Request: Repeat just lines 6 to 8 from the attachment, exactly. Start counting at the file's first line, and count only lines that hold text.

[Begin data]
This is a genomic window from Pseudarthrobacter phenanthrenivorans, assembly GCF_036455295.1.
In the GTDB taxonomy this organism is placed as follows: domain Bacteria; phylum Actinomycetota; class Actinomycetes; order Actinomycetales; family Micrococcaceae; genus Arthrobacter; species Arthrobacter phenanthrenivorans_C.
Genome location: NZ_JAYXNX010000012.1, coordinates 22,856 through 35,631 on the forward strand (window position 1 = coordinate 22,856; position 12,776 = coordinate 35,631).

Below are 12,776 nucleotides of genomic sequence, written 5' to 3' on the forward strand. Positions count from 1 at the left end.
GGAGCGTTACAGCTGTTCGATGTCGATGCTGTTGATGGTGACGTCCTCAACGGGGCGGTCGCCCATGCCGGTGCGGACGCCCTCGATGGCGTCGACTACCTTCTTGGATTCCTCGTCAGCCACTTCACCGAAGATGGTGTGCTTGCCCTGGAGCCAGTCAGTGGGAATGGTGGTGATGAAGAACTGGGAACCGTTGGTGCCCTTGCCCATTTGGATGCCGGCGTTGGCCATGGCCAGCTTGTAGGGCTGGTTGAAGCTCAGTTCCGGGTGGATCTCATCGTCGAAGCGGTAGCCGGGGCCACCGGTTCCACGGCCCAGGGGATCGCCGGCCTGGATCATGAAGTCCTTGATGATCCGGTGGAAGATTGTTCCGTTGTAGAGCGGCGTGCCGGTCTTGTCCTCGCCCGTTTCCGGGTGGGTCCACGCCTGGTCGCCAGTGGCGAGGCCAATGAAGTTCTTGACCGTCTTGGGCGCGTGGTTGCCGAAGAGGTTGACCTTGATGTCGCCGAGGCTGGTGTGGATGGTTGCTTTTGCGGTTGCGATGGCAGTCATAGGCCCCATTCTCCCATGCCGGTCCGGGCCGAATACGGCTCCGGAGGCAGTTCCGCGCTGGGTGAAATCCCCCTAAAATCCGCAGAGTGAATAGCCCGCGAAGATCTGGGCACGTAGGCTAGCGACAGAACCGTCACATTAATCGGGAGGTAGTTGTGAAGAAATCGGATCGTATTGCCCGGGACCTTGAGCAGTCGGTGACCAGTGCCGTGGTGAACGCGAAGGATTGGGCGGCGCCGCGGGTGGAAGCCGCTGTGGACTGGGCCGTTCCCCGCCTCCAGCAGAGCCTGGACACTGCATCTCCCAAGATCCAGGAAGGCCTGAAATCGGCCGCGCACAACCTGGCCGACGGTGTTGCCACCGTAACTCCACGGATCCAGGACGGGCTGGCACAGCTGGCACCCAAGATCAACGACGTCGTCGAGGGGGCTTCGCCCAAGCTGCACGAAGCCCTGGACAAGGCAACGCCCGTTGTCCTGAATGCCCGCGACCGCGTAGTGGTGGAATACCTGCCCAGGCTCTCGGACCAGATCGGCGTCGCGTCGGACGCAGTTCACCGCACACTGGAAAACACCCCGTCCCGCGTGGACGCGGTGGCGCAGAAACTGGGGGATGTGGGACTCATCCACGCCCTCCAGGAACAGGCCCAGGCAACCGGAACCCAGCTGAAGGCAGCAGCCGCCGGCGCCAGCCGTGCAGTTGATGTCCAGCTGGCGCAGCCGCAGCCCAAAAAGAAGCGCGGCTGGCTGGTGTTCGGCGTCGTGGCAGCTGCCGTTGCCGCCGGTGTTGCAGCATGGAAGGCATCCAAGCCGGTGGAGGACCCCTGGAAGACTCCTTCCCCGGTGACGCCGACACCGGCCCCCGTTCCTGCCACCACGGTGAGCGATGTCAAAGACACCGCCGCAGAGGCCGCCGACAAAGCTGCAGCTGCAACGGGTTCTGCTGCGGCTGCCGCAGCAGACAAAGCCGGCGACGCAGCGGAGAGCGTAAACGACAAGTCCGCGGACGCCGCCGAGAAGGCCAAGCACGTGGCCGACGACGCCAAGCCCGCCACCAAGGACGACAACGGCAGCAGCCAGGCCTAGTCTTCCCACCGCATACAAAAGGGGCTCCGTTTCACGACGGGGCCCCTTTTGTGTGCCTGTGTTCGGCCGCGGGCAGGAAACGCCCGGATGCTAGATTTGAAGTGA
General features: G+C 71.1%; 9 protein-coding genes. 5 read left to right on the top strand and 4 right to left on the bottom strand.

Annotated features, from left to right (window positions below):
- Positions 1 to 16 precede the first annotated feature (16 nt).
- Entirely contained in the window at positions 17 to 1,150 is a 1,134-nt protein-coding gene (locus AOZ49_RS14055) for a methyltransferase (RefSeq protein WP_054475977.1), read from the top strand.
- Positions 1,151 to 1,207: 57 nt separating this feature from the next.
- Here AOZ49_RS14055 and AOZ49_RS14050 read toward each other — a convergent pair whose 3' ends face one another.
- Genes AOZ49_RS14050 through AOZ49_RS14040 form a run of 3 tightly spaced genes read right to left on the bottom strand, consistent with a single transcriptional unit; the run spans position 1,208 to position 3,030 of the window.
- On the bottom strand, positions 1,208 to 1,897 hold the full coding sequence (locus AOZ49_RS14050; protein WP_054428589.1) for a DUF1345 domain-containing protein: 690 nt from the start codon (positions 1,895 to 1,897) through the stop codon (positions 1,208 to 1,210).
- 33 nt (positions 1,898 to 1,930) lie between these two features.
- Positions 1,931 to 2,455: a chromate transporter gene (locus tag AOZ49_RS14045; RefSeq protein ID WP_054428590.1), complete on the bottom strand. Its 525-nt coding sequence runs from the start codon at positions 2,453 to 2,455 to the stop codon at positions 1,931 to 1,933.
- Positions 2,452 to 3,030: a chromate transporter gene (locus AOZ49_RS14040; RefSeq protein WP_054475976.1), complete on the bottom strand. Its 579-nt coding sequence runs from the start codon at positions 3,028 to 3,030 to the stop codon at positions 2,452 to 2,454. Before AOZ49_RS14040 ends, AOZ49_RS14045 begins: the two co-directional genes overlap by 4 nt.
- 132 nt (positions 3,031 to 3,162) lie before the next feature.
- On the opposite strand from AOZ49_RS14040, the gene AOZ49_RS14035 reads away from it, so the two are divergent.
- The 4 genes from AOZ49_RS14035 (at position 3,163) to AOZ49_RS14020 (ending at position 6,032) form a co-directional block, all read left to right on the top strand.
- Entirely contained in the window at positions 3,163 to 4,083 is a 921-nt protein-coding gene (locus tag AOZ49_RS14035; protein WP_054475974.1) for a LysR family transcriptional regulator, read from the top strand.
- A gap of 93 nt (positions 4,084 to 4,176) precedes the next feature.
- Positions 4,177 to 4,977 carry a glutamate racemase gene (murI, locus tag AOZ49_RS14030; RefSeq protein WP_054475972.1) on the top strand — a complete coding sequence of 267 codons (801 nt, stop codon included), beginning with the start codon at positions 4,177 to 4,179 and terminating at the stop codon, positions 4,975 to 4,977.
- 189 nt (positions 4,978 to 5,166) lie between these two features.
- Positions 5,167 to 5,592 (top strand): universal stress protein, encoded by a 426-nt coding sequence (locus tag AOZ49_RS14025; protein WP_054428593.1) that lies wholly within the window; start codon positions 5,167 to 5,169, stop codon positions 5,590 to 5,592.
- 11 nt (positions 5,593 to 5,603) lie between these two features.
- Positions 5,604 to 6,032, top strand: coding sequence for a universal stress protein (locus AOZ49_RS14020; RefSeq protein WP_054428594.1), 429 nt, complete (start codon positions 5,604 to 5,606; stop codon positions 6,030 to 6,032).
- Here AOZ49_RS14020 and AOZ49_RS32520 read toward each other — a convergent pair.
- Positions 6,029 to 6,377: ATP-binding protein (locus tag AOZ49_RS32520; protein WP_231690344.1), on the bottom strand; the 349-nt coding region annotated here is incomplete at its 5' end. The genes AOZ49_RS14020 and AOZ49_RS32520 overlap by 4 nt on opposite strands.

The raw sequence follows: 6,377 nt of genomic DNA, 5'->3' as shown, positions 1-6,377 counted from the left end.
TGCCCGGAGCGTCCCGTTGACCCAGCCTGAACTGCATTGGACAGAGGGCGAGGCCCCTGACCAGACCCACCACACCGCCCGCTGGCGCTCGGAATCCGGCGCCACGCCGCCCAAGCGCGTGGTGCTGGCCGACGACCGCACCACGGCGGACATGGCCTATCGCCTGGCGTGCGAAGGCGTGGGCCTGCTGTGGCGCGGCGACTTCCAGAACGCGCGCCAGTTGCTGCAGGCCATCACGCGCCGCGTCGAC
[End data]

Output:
General features: G+C 71.1%; 9 protein-coding genes. 5 read left to right on the top strand and 4 right to left on the bottom strand.

Annotated features, from left to right (window positions below):
- Positions 1 to 16 precede the first annotated feature (16 nt).